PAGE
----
Yes. It's really true. There's really going to be a Starbucks somewhere other than the airport (and I've long argued that while it's great to start a holiday with a celebratory blueberry muffin and tall latté, if you're at the airport, you're probably going somewhere that has plenty of Starbucks - ie, just about anywhere else in the world).
Okay, yes, there is also one in Antwerp, but that's also a long way to go for coffee.
The choice of venue baffles me somewhat, though - they're going for Gare Centrale, which in many ways is the worst of the main stations: its design is the nicest, but it feels dirty, frequently unsafe, and yes, it smells. The more recently renovated Gare du Midi might make more sense, particularly with the Eurostar terminal being there. (And the fact that I go through it more, and they would therefore make a lot more money.)
At the airport, the coffee and the muffins taste exactly as they do in the UK (not as they do in the US, where the muffins are different, but that's another story, and since I'm from the UK, that's fine with me), and the décor is reassuringly familiar too. The price is high, though, and the service slow - or maybe it just seems slow because I'm usually rushing to get the plane I'm late for. At peak hours, in Penn Station in New York someone comes to take your order while you're queuing, but I'm under no illusions about that happening in the Capital of Inefficiency.
I'm also unconvinced that Starbucks-style opening hours will be in operation: seven days a week, 6.30 am to 9 pm (for example) seems unlikely. It would be lovely to imagine that someone has realised that demand is actually likely to be higher at weekends, when most people are likely to have a lot of time to kill given that most middle-distance trains are hourly (yes - hourly), and that in those long stretches of time reading a paper in a comfortable chair rather than sitting on the cold, forbidden steps is likely to appeal. This logic, though, is profoundly unBelgian.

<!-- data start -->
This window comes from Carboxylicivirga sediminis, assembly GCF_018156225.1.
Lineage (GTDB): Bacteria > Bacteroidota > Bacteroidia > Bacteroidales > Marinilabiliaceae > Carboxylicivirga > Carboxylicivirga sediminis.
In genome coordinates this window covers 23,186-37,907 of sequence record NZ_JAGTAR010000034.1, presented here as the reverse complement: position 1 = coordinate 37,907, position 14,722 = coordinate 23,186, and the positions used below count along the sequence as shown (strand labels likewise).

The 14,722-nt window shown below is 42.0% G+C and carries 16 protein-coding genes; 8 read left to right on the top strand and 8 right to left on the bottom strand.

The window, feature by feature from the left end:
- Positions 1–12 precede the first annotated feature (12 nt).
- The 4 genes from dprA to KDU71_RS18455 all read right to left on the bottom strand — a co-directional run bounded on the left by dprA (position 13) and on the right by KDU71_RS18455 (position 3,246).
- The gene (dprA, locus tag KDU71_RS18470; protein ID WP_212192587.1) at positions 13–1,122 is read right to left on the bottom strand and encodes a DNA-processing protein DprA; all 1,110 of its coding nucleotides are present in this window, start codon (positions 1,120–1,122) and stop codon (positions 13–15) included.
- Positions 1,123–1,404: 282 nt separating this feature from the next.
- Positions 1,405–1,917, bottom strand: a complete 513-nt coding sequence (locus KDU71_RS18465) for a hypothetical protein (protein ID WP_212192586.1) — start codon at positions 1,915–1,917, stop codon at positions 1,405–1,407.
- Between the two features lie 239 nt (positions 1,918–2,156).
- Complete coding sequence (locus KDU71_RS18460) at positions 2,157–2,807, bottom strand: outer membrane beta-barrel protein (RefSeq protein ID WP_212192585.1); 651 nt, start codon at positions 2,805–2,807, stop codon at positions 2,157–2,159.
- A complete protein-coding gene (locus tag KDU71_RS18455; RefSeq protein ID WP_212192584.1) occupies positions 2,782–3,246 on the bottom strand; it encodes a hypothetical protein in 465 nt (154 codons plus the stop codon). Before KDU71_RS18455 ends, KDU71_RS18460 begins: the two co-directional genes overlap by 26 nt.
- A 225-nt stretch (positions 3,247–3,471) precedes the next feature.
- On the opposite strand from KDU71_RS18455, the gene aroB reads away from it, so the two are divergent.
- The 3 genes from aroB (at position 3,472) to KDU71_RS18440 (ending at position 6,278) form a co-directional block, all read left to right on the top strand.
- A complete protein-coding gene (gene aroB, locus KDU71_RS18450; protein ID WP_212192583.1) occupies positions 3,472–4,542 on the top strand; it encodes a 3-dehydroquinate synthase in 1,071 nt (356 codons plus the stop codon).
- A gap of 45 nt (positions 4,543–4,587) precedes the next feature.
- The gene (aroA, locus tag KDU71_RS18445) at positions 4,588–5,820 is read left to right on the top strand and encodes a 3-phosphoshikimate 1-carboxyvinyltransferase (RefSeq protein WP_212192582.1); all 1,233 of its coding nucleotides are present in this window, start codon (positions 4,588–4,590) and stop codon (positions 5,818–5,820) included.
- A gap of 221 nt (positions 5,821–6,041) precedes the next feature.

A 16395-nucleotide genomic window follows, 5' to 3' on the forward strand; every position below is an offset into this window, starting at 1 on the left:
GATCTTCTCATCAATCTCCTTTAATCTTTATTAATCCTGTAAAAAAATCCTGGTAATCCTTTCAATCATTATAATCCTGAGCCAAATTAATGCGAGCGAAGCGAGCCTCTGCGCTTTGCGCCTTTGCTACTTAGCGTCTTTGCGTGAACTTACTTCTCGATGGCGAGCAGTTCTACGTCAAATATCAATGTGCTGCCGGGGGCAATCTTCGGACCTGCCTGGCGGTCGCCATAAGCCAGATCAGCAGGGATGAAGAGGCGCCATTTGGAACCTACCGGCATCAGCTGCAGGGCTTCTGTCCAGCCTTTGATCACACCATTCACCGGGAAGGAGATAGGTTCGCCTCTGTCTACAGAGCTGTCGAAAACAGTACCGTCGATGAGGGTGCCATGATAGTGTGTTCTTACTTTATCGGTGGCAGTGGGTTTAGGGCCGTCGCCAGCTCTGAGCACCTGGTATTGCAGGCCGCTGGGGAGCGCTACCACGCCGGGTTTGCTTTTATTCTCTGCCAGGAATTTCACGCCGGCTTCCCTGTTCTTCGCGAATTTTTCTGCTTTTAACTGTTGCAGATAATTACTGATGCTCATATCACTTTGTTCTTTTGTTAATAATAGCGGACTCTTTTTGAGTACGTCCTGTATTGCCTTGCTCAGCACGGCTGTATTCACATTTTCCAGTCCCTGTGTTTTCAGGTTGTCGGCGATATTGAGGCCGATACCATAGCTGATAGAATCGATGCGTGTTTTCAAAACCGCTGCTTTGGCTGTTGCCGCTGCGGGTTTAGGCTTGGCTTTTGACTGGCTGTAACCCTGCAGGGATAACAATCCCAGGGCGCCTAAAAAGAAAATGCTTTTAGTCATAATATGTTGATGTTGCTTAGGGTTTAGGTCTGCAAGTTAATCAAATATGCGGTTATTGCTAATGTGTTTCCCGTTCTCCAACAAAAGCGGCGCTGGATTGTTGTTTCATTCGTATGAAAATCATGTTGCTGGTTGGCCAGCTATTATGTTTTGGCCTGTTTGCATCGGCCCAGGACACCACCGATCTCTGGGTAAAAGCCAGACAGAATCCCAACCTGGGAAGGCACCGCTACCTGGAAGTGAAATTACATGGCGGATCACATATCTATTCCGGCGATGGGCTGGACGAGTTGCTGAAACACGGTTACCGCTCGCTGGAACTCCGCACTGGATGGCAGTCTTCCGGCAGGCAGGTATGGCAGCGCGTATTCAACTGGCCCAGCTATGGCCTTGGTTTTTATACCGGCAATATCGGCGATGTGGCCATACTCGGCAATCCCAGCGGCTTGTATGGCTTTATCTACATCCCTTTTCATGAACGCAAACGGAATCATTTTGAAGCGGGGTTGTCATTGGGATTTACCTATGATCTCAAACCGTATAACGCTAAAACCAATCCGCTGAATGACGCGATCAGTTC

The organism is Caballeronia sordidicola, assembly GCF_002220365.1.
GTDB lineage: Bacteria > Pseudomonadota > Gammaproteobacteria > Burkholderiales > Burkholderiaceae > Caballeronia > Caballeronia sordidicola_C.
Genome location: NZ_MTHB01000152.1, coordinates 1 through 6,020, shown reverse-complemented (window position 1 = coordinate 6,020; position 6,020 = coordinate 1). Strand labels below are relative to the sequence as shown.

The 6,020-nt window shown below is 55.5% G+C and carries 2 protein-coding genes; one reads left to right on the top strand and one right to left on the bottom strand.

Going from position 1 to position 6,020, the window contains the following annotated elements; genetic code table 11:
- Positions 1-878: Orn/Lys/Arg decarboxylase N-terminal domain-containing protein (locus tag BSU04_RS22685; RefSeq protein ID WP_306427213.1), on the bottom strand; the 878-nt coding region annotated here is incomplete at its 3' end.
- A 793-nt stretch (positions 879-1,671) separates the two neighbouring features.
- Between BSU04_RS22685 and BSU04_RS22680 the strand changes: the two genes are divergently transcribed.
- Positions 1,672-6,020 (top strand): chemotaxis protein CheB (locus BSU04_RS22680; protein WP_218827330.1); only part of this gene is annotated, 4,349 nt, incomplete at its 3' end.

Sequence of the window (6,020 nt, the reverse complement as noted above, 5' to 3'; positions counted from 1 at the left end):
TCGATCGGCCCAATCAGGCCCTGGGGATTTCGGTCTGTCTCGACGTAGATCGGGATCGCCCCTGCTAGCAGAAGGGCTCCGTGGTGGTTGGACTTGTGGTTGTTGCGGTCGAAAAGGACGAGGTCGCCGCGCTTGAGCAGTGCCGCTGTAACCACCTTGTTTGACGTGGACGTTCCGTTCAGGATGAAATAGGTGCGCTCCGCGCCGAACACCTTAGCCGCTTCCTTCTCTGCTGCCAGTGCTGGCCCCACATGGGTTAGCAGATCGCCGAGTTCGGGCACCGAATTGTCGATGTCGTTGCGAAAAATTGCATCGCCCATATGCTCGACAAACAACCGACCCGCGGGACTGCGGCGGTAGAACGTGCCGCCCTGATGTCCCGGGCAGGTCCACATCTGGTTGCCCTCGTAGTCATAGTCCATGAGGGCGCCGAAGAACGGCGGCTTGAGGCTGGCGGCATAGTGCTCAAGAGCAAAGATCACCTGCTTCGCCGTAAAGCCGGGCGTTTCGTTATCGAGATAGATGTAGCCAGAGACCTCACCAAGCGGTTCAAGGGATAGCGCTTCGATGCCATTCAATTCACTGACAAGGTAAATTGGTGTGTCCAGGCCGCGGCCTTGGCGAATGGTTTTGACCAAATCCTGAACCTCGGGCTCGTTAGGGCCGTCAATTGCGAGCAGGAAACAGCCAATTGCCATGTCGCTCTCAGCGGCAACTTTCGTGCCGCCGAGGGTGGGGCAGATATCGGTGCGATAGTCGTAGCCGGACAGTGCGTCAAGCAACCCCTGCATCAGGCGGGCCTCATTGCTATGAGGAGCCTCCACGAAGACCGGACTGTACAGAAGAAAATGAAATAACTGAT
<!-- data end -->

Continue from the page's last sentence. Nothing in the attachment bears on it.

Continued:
Here's the thing with Starbucks, too. I don't think I so much want one: I've lived here long enough now that the latte cravings have dulled substantially. It's not that I want their gourmet coffee (because, as Belgians will probably be quick to tell you, and as I used to claim myself, it's not really coffee anyway), it's the convenience of their ubiquity that I miss. I want to know that I will be passing one wherever I go, the whole no-time-for-breakfast-I'll-grab-coffee-on-the-way thing, obviating the need for my now dying thermos thingy that I religiously fill with home-made coffee every day (or long discussion in places like Exki where I try to explain I would like a lot of coffee, and a lot of warm milk, all together, but I will mix it myself). And that seems a way off yet.
But, lest you think I do not welcome this development, I do. I really do. If it were not 2 am I would, in fact, be dancing for joy.